cancer (TNBC) is notoriously aggressive and is difficult to treat because its
cells lack the targetable receptors found in other forms of breast
Only about 30% of TNBC patients achieve a pathologic
complete response, or a complete eradication of active cancer cells,
following chemotherapy. Those who do frequently relapse shortly
‘Triple-negative breast cancer cells ramp up production of a key component of DNA in response to chemotherapy. Targeting this pathway could undermine their resistance to such therapies.’
A team of researchers led by Alex Toker of the Ludwig Center at
Harvard has discovered a metabolic weakness in triple-negative breast
cancer (TNBC) cells that may be exploited to quell their resistance to
"Trying to understand the mechanisms that contribute to cancer's
resistance to therapy is a major mission here at the Ludwig Center at
Harvard," said Alex Toker.
In the new study, published online in the journal Cancer Discovery
Toker, an investigator at the Ludwig Center at Harvard Medical School,
and his team including lead author Kristin Brown, formerly of the Ludwig
Center at Harvard and now at Peter MacCallum Cancer Center in
Melbourne, Australia, outline a newly discovered chink in the armor of
TNBC cells. This "metabolic vulnerability" can be used to circumvent
The scientists demonstrated that chemotherapy effectively reprograms
TNBC cells to ramp up production of the pyrimidine nucloetides, key
building blocks of DNA. This heightens the cells' DNA repair abilities
and ultimately results in greater resistance to chemotherapies that work
by damaging the DNA of rapidly dividing cells.
"This actually makes sense if you think about it, because if a tumor
cell is going to repair DNA and therefore evade the death-inducing
effects of chemotherapy, the only way they can really do that is by
rebuilding DNA, and the only way to rebuild DNA is to make more
nucleotides," Toker said.
Toker and his team reasoned that blocking the pyrimidine synthesis
pathway in TNBC cells would hinder their DNA repair abilities and make
them more susceptible to the DNA-damaging effects of chemotherapy. To
test this hypothesis, the team exposed TNBC cells in the lab to a drug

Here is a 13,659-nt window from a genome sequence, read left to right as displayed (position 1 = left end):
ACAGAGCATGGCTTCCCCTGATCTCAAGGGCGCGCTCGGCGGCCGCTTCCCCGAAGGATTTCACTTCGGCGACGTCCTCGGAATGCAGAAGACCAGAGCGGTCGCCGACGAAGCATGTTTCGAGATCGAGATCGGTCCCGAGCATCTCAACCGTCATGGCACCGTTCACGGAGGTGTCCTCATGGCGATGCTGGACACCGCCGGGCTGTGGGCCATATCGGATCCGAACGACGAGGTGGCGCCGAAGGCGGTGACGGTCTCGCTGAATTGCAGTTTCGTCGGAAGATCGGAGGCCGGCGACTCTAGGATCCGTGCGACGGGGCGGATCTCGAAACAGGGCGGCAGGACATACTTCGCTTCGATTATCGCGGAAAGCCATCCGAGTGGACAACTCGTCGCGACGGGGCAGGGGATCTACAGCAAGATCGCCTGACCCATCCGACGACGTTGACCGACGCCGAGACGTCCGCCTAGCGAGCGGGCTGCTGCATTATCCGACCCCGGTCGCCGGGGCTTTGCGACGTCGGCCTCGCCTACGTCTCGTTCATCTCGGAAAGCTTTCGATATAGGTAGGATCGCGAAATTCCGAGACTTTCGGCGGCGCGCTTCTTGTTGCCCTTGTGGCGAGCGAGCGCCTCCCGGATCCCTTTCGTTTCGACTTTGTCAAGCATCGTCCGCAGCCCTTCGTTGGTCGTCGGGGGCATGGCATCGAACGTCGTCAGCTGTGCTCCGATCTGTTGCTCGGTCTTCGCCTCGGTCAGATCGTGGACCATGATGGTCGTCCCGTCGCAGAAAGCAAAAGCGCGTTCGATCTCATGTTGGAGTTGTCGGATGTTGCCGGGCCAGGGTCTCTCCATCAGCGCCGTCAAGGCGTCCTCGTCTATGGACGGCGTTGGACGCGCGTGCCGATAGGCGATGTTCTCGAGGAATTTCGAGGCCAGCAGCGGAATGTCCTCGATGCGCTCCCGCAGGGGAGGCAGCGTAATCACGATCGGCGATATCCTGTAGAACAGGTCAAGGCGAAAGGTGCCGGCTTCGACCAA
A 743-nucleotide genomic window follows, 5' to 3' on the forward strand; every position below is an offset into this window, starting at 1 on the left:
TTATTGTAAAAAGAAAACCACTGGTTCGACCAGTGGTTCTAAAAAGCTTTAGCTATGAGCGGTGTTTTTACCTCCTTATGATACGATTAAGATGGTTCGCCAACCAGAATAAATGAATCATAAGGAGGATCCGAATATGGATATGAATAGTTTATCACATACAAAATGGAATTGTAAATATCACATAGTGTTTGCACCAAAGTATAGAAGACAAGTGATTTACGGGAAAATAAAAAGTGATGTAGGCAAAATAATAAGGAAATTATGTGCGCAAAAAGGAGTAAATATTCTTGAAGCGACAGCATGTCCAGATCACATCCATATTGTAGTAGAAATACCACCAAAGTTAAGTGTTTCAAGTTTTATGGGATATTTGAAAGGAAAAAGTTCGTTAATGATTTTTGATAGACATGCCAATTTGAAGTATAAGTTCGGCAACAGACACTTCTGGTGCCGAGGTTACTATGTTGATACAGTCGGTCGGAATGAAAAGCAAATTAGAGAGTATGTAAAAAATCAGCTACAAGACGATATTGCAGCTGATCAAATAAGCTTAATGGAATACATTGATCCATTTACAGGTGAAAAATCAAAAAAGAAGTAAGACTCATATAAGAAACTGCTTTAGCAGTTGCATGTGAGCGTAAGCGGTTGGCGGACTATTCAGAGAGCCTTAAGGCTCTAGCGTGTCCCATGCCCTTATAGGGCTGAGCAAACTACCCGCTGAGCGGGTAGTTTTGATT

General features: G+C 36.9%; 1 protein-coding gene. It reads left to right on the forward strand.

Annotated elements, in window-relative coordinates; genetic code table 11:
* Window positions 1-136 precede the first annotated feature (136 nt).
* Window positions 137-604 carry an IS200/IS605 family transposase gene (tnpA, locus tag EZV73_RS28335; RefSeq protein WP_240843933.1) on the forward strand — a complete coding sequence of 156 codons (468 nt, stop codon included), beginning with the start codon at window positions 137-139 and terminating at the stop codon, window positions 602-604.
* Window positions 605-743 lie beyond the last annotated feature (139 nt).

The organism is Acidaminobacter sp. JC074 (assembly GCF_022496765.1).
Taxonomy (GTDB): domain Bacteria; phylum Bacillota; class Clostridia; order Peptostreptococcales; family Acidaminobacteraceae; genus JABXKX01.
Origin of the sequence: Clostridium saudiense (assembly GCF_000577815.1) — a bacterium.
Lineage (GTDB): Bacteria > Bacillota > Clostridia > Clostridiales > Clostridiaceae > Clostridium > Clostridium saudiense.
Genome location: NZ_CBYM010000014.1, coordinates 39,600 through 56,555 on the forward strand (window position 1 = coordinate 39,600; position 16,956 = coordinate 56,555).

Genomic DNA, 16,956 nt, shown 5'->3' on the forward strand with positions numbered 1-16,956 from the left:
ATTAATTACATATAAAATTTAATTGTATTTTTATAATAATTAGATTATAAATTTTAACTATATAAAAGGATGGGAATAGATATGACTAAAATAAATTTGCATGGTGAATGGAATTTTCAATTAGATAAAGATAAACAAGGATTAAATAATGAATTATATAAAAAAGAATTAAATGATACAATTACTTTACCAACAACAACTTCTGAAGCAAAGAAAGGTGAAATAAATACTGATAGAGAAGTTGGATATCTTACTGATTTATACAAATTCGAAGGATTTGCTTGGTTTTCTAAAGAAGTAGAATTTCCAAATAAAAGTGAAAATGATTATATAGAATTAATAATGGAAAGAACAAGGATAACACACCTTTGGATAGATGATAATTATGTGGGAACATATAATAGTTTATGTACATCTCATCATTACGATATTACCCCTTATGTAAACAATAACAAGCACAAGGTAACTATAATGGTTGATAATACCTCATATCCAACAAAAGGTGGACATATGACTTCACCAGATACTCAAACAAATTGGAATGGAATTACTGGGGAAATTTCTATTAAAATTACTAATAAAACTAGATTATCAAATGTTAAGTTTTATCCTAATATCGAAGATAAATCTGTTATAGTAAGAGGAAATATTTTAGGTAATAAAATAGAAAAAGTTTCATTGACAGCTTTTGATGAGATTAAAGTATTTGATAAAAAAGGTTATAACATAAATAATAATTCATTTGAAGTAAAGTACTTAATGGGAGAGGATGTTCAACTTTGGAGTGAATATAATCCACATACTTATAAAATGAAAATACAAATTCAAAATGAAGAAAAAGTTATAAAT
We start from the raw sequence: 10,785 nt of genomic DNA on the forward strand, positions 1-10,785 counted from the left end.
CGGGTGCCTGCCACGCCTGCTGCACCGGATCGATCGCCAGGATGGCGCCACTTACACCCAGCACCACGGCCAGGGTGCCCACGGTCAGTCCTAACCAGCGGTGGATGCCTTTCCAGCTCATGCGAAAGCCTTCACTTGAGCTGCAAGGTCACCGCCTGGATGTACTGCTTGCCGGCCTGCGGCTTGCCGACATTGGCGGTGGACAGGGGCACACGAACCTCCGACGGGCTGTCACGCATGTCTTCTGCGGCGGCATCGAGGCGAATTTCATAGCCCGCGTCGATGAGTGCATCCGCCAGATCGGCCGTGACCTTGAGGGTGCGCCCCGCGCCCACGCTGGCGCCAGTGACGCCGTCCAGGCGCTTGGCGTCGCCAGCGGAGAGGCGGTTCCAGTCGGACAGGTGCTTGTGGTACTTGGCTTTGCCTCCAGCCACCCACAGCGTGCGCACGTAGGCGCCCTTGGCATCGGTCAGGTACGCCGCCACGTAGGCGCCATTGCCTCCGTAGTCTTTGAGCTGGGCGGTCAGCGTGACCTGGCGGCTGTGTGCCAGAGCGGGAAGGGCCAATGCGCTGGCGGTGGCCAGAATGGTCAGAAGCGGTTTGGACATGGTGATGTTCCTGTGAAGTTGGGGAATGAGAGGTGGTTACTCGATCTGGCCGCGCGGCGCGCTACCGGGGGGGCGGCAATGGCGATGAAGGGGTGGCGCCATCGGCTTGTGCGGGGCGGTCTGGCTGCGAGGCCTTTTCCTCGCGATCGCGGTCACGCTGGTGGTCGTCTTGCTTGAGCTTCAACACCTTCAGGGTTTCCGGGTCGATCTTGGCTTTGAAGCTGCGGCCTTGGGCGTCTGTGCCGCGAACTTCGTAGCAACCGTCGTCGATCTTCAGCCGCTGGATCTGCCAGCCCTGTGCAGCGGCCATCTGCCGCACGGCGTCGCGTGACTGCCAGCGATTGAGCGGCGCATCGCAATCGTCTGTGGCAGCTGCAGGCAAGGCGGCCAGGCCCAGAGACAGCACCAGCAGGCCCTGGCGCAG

combination of doxorubicin, a commonly used chemotherapy agent, and
leflunomide, a known inhibitor of dihydroorotate dehydrogenase (DHODH), a
crucial enzyme in the biochemical reactions that generate pyrimidines.
"One of the major reasons we chose leflunomide is because we wanted a
rapid path to clinical impact, and leflunomide is already FDA-approved
and widely used to treat autoimmune diseases such as rheumatoid
arthritis," Toker said.
Toker's group found that leflunomide blocked the increase of
pyrimidine nucleotides in TNBC cells, thus impairing their ability to
repair the DNA damage dealt by doxorubicin, and resulting in increased
cancer cell death.
The scientists then repeated the experiment in mice that had been
transplanted with human TNBC cells. "We found that treating the mice
with doxorubicin or leflunomide alone only slowed tumor growth, but that
a combination therapy involving both drugs resulted in significant
tumor regression," Toker said.
Importantly, the combination therapy in mice did not cause any
weight loss or gain in the animals - an indication that the drug regimen
might be reasonably well-tolerated in humans.
"One of the things we would like to do is develop clinical trials in
patients with this combination strategy, whether it be with leflunomide
or some other drugs that are coming online that might have better
pharmacological properties in patients," Toker said.
In the meantime, Toker said his group is moving forward with plans
to investigate the molecular basis of increased pyrimidine biosynthesis
in TNBC cells.
"There is something about this pathway in triple negative breast
cancer that is especially important," Toker said. "We don't know what
the genetic basis underlying it is, but it's something we would really
like to find out."